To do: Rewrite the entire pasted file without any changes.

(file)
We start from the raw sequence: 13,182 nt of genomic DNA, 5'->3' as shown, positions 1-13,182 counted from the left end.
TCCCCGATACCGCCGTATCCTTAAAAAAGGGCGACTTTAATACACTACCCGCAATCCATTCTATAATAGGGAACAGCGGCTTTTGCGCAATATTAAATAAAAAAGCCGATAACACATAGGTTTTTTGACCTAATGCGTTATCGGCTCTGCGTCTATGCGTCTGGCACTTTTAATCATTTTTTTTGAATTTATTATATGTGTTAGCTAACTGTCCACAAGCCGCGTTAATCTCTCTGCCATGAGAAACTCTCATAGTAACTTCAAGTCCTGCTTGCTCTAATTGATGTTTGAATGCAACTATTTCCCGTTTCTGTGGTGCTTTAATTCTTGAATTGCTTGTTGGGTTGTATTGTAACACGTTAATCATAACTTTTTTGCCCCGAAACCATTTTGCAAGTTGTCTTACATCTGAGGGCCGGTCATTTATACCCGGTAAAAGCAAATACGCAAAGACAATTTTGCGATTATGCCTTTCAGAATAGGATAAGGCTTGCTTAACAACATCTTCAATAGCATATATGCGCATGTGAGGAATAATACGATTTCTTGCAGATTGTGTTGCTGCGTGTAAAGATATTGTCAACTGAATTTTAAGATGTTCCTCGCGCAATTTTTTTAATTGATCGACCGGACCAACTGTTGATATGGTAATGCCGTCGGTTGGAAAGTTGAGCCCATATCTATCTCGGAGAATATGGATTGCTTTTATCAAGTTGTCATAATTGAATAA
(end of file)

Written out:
We start from the raw sequence: 13,182 nt of genomic DNA, 5'->3' as shown, positions 1-13,182 counted from the left end.
TCCCCGATACCGCCGTATCCTTAAAAAAGGGCGACTTTAATACACTACCCGCAATCCATTCTATAATAGGGAACAGCGGCTTTTGCGCAATATTAAATAAAAAAGCCGATAACACATAGGTTTTTTGACCTAATGCGTTATCGGCTCTGCGTCTATGCGTCTGGCACTTTTAATCATTTTTTTTGAATTTATTATATGTGTTAGCTAACTGTCCACAAGCCGCGTTAATCTCTCTGCCATGAGAAACTCTCATAGTAACTTCAAGTCCTGCTTGCTCTAATTGATGTTTGAATGCAACTATTTCCCGTTTCTGTGGTGCTTTAATTCTTGAATTGCTTGTTGGGTTGTATTGTAACACGTTAATCATAACTTTTTTGCCCCGAAACCATTTTGCAAGTTGTCTTACATCTGAGGGCCGGTCATTTATACCCGGTAAAAGCAAATACGCAAAGACAATTTTGCGATTATGCCTTTCAGAATAGGATAAGGCTTGCTTAACAACATCTTCAATAGCATATATGCGCATGTGAGGAATAATACGATTTCTTGCAGATTGTGTTGCTGCGTGTAAAGATATTGTCAACTGAATTTTAAGATGTTCCTCGCGCAATTTTTTTAATTGATCGACCGGACCAACTGTTGATATGGTAATGCCGTCGGTTGGAAAGTTGAGCCCATATCTATCTCGGAGAATATGGATTGCTTTTATCAAGTTGTCATAATTGAATAA